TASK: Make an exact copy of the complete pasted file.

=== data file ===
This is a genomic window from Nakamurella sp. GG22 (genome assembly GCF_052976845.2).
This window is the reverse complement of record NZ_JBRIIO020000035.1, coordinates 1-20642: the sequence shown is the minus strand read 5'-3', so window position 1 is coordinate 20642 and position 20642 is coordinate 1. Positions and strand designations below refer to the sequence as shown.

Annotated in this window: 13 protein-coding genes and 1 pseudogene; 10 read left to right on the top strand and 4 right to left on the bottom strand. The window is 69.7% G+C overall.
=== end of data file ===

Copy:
This is a genomic window from Nakamurella sp. GG22 (genome assembly GCF_052976845.2).
This window is the reverse complement of record NZ_JBRIIO020000035.1, coordinates 1-20642: the sequence shown is the minus strand read 5'-3', so window position 1 is coordinate 20642 and position 20642 is coordinate 1. Positions and strand designations below refer to the sequence as shown.

Annotated in this window: 13 protein-coding genes and 1 pseudogene; 10 read left to right on the top strand and 4 right to left on the bottom strand. The window is 69.7% G+C overall.